Dutch Design Week 2012

The new terms of the creative playing field imply the need to rethink what Dutch design should be about in the era of economic crisis, yet there is little evidence that this is happening: at this year's Dutch Design Week, everything was business as usual.

A casual visitor to Eindhoven last week for the annual Dutch Design Week would be forgiven for thinking that in the world of Dutch design, everything is business as usual. The attendance has continued to rise (this year, more than 200,000 visitors), the number and diversity of events has grown, and every venue seemed to have its own elegant café, offering organic €7 sandwiches in a tasteful setting. Fresh-faced young graduates stood hopefully by their products, while last year's bright young stars returned to show their work alongside the established set in repurposed old factories, the de facto galleries of choice in this once-industrial town, home to the Philips light bulb.

Yet this impression of artistic independence combined with a healthy commercial momentum disguises the political and financial upheavals taking place in the Netherlands over the past six months, which have had disastrous consequences on the infrastructure of Dutch design in terms of education, fabrication, and exhibition. In April 2012, the notorious Geert Wilders withdrew the support of his PVV party over austerity measures, necessitating the formation of a new coalition government, who agreed on budget cuts of €12 billion at the time (and another €16 billion last Friday), with huge impacts on the cultural sector.

In a national creative scene where money was no object for two decades (largely due to the political project of rebranding the country as a hotbed of creative intelligence rather than the home of legalised drugs and prostitution), the sudden emptying of the purses raises enormous questions about the survival of Dutch design in its current form. This conflict is most obvious in the highly public restructuring of large institutions, such as the Design Academy Eindhoven (where all three heads of the masters program quit in July, only to be reinstated in August as chairwoman Anne-Mieke Eggenkamp announced her resignation), or the Netherlands Architecture Institute , Premsela , and Virtueel Platform , which will be absorbed into a single umbrella organization in January 2013. At a smaller scale, young independent designers have lost several sources of funding, while the instrumental centres for design research and material experimentation (including the European Ceramic Workcentre in Den Bosch and the Beeldenstorm metal foundry in Eindhoven) have seen their subsidies reduced.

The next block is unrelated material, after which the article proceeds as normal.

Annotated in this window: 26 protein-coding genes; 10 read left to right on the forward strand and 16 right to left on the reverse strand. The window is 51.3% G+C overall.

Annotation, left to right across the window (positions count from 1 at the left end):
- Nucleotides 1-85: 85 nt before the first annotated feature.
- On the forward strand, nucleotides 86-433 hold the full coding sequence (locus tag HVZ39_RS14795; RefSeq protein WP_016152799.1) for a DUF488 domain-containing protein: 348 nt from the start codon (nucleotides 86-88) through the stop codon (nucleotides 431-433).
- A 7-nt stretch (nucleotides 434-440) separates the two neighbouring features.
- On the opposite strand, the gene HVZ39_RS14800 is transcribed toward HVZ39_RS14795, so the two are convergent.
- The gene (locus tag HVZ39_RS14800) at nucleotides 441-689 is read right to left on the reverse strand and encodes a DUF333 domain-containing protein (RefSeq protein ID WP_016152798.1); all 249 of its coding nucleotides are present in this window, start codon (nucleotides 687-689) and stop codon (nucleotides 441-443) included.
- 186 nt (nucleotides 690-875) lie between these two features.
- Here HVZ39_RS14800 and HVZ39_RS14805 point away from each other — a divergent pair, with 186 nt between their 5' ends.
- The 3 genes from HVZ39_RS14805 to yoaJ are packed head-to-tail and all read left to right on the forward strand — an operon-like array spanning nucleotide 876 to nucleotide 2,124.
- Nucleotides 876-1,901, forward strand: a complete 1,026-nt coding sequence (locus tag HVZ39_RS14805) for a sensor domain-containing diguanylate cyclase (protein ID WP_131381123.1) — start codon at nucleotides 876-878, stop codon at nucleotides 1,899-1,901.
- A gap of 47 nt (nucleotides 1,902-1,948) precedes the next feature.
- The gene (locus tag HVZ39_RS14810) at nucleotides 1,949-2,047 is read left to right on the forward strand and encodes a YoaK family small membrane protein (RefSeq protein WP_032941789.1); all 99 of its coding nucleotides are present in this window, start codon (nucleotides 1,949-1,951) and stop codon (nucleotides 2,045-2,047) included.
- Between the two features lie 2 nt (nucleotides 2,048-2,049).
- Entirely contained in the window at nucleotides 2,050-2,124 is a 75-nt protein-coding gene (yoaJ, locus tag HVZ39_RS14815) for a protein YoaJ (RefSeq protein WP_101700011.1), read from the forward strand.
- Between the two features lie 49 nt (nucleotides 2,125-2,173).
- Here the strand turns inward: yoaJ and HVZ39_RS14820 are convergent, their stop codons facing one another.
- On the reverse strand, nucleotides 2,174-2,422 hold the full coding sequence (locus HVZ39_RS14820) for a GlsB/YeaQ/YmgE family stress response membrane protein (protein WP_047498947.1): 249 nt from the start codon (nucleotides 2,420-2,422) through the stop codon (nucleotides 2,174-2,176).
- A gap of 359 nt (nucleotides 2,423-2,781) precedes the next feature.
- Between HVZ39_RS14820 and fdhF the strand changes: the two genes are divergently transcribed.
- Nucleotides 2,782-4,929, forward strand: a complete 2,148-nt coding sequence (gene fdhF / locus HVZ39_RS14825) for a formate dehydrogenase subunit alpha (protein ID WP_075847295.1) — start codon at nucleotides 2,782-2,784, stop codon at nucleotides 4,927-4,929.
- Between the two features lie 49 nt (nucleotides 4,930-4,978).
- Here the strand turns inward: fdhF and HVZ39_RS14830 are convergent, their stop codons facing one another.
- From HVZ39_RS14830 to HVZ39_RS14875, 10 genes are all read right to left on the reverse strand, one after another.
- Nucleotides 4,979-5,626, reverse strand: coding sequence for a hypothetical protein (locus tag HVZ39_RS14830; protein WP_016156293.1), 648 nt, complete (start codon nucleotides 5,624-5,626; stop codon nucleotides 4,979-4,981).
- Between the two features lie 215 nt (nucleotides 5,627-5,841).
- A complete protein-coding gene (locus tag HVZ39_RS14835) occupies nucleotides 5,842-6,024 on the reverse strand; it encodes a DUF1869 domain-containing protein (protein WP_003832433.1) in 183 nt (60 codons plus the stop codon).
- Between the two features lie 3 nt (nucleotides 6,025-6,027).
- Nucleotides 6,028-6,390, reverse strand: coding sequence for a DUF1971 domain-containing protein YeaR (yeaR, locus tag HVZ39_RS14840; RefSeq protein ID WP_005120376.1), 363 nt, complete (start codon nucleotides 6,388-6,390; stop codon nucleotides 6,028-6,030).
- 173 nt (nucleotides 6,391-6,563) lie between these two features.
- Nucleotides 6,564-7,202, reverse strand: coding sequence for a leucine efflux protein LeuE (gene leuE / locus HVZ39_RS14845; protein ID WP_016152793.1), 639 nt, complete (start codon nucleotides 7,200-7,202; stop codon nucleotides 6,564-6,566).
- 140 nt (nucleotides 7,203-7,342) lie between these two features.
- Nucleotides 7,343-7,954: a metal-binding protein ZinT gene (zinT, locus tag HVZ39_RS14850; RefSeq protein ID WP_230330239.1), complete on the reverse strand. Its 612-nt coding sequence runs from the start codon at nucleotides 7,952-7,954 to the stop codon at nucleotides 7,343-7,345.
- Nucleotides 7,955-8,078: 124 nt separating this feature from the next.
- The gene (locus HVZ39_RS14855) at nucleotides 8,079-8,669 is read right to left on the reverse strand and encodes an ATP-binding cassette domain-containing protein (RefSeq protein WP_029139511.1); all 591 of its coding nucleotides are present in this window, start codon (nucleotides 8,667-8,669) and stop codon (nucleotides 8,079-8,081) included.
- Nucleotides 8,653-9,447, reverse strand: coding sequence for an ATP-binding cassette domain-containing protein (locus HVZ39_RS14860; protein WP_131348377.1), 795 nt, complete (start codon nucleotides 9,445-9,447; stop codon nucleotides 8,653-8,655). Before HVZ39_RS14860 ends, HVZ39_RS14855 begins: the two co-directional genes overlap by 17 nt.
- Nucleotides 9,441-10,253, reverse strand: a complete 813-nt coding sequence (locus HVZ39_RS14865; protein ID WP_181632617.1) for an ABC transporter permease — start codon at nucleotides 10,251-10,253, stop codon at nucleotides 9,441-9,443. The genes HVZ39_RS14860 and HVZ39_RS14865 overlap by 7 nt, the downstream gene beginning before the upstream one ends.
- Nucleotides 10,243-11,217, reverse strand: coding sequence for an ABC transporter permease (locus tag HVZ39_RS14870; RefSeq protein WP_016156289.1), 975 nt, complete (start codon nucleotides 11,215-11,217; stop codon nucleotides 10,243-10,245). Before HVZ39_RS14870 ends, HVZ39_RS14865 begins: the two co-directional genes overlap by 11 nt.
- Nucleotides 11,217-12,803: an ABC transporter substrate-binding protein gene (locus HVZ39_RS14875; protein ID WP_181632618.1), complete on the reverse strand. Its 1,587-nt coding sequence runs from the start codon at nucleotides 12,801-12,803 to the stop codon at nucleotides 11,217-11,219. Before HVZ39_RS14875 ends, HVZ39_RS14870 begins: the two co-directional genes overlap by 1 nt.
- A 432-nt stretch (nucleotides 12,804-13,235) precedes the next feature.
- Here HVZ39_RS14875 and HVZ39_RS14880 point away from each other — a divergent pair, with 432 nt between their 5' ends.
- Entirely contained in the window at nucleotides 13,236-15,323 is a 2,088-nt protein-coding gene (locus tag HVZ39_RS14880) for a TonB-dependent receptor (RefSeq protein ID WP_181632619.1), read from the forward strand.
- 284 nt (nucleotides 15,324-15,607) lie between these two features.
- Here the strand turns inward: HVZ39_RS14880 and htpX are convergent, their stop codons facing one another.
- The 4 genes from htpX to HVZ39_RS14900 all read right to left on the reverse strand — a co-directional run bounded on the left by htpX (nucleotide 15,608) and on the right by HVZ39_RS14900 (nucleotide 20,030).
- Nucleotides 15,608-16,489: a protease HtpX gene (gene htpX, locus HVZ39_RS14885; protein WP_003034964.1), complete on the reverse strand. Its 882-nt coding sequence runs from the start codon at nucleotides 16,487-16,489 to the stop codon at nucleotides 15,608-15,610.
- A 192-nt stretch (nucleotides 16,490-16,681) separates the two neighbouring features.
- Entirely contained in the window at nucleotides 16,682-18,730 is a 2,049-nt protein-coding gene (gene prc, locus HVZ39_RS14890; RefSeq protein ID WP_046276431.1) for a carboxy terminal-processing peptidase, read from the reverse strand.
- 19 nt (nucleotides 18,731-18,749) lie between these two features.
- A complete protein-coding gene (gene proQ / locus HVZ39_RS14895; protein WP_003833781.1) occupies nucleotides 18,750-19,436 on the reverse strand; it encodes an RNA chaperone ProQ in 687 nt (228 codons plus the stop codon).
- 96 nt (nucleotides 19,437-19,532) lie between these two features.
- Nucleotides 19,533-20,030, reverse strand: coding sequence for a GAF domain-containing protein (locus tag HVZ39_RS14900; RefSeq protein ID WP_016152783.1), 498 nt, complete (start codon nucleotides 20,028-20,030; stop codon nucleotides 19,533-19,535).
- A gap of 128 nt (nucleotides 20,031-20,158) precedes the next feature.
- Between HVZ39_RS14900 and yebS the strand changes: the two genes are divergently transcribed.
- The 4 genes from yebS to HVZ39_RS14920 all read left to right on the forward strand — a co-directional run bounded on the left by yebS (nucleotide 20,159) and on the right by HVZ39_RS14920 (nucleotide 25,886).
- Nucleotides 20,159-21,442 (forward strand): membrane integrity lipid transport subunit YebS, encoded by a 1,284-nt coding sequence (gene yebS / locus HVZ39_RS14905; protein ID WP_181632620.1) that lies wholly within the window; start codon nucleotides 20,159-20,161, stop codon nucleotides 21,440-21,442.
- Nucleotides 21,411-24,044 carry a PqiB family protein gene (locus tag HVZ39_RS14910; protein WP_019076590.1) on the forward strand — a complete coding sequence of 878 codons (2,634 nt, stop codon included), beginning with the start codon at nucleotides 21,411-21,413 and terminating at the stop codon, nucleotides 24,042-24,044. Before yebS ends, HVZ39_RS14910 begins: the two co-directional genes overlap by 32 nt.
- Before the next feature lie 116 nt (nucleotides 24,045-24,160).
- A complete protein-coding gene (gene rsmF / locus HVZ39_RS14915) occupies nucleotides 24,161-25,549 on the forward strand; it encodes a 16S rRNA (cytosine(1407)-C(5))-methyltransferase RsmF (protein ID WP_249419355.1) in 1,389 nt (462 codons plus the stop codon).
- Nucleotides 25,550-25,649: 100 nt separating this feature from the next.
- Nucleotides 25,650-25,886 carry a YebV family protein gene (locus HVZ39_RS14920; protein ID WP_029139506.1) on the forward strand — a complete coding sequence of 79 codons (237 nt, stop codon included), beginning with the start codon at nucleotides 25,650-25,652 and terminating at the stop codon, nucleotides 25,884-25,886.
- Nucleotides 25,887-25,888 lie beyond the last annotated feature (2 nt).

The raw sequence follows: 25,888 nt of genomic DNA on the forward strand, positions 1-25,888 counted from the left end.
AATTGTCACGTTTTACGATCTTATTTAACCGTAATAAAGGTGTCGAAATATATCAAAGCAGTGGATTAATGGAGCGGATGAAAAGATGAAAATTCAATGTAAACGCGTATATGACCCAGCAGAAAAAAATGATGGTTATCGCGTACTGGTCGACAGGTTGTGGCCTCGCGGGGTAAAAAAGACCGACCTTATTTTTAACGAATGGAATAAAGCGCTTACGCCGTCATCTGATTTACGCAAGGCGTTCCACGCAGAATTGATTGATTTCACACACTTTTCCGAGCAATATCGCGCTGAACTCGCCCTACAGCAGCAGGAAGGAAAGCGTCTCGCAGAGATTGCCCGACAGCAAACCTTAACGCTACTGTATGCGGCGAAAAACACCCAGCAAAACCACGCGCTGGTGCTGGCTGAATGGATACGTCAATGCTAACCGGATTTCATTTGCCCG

Top: Atelier NL, <em>Curious Minds</em> installation detail. Photo by Mike Roelofs. Above: De Intuïtiefabriek’s <em>SUM</em> porcelain vessel collection. This year, Dutch Design Week takes place at a time when The Netherland's instrumental centres for design research and material experimentation have seen their subsidies reduced
Top: Atelier NL, Curious Minds installation detail. Photo by Mike Roelofs. Above: De Intuïtiefabriek’s SUM porcelain vessel collection. This year, Dutch Design Week takes place at a time when The Netherland's instrumental centres for design research and material experimentation have seen their subsidies reduced